Gov. Gavin Newsom told lawmakers to make weed more accessible in California, in the process of putting pen to paper on nine cannabis bills. 

We dove into the interstate aspects in print this week, but other bills included AB 1706, which would set a March 2023 deadline for courts to seal unchallenged cases; SB1186, which allows statewide delivery regardless of local bans; and AB 1885, which provides even more protections to veterinarians that want to talk cannabis options with the owners of their patients. 

The bill receiving the most press nationally was AB 2188. Assemblymember Bill Quirk’s bill prohibits most nonsafety sensitive employers from discriminating against applicants and workers for using cannabis when they are not at work. The backbone of that bill is the prohibition on most employers from using the presence of non-psychoactive metabolites of cannabis as the determination of a failed drug test. When you pee in a cup, that’s what they’re looking for. 

California NORML has been a major sponsor of the effort to protect off-the-clock use. 

“On behalf of our members, and all Californians, we thank Gov. Newsom for his commitment to cannabis legalization, human rights, and workers’ rights,” said Cal NORML deputy director Ellen Komp.

Newsom’s office argues the state and local progress is there, but “rigid bureaucracy” and federal law have complicated any attempts to gain further momentum. 

“For too many Californians, the promise of cannabis legalization remains out of reach,” Gov. Newsom noted in his signing statement on the nine cannabis bills. “These measures build on the important strides our state has made toward this goal, but much work remains to build an equitable, safe and sustainable legal cannabis industry. I look forward to partnering with the Legislature and policymakers to fully realize cannabis legalization in communities across California.”

The Department of Cannabis Control (DCC) echoed the Governor’s call for wider access. The DCC noted that based on the most recent local data sets from August 2022, 61% of cities and counties in California ban, de facto ban, or refuse to license any retail cannabis businesses. Slightly less, 56%, do not allow the licensing of any type of cannabis business.

“Californians have overwhelmingly embraced the legal, regulated market. Areas of prohibition challenge this reality and lend to an environment where illegal activity can thrive, threatening consumer safety and the vision of legalization,” said DCC Director Nicole Elliott. “I am grateful the governor has clearly prioritized policy changes this year that will help expand safe access to regulated cannabis products, diminish economic incentives to engage in illegal activity, and better support our ability to create a safe, sustainable and equitable cannabis market.”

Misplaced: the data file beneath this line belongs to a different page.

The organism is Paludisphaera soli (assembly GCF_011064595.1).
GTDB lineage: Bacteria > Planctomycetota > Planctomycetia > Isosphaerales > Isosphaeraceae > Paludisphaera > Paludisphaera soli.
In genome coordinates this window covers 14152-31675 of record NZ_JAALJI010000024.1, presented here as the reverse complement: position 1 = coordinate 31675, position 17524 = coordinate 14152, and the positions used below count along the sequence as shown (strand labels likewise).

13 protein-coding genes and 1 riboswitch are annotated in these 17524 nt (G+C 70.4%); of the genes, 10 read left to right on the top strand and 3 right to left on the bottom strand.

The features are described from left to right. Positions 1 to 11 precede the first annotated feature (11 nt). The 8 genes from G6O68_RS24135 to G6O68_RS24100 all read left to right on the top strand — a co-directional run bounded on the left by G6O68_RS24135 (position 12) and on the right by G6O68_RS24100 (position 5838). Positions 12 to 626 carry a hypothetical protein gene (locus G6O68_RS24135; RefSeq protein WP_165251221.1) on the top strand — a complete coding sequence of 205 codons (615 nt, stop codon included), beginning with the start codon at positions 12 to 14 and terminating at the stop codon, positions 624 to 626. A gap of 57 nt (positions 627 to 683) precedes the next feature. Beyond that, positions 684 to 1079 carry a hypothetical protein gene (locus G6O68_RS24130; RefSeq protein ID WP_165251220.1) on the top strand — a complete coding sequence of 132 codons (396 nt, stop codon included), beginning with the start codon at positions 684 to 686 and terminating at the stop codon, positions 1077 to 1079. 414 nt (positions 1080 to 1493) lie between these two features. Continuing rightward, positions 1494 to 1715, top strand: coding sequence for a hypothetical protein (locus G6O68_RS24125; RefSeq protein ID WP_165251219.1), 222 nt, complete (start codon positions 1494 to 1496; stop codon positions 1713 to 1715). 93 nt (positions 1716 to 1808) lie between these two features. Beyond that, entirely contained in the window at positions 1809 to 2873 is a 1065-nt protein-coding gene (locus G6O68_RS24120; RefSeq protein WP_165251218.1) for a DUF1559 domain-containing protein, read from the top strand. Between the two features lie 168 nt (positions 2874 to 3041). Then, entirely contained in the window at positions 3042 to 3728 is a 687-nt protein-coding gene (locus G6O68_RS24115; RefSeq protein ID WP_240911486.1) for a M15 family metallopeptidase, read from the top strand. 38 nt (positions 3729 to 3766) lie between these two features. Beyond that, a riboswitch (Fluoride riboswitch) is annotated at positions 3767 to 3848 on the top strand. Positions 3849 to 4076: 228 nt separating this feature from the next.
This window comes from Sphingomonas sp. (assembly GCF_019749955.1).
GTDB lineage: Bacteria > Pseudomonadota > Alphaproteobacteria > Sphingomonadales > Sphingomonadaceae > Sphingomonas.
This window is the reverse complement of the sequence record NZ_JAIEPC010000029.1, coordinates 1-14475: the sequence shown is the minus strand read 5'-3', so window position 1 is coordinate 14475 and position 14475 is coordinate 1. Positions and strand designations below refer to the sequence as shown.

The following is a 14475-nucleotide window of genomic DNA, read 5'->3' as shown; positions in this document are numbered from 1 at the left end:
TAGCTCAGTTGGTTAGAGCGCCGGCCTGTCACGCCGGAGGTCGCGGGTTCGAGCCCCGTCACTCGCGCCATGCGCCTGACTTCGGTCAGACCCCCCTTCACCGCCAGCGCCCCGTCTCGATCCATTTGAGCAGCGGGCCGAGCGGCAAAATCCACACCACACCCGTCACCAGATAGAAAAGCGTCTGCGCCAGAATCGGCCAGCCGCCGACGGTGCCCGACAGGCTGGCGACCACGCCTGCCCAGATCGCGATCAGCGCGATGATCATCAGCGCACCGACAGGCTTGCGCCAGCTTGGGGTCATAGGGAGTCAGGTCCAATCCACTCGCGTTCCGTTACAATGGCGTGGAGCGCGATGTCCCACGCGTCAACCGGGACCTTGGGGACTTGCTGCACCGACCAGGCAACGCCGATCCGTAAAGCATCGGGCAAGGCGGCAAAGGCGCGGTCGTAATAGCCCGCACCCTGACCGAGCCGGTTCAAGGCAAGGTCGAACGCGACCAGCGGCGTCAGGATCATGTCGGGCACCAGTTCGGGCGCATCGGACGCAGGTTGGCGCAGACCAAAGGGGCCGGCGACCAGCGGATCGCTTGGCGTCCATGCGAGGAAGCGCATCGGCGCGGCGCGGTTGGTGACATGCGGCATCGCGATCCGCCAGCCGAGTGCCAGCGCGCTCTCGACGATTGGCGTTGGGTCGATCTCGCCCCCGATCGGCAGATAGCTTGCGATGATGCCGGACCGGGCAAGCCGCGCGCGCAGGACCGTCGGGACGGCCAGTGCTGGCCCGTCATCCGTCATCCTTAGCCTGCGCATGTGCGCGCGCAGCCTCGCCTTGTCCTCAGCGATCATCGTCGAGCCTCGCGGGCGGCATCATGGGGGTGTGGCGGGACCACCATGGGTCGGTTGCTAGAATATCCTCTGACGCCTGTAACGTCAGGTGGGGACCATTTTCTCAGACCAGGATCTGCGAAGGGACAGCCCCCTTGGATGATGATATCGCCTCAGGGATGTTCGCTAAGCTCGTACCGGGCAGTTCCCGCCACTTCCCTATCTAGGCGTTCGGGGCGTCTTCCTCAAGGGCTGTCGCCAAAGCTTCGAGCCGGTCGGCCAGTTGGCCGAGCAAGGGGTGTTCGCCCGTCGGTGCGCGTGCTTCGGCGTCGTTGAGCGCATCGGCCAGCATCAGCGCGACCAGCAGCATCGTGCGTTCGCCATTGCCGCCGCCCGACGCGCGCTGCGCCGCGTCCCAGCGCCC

Here is the full list of bills signed by the Governor earlier this week.

  • AB 1706 by Assemblymember Mia Bonta (D-Oakland) – Cannabis crimes: resentencing
  • AB 1646 by Assemblymember Phillip Chen (R-Yorba Linda) – Cannabis packaging: beverages
  • AB 1885 by Assemblymember Ash Kalra (D-San Jose) – Cannabis and cannabis products: animals: veterinary medicine
  • AB 1894 by Assemblymember Luz Rivas (D-Arleta) – Integrated cannabis vaporizer: packaging, labeling, advertisement, and marketing
  • AB 2210 by Assemblymember Bill Quirk (D-Hayward) – Cannabis: state temporary event licenses: venues licensed by the Department of Alcoholic Beverage Control: unsold inventory
  • AB 2188 by Assemblymember Bill Quirk (D-Hayward) – Discrimination in employment: use of cannabis
  • AB 2568 by Assemblymember Ken Cooley (D-Rancho Cordova) – Cannabis: insurance providers
  • AB 2925 by Assemblymember Jim Cooper (D-Elk Grove) – California Cannabis Tax Fund: spending reports
  • SB 1186 by Senator Scott Wiener (D-San Francisco) – Medicinal Cannabis Patients’ Right of Access Act
  • SB 1326 by Senator Anna Caballero (D-Merced) – Cannabis: interstate agreements

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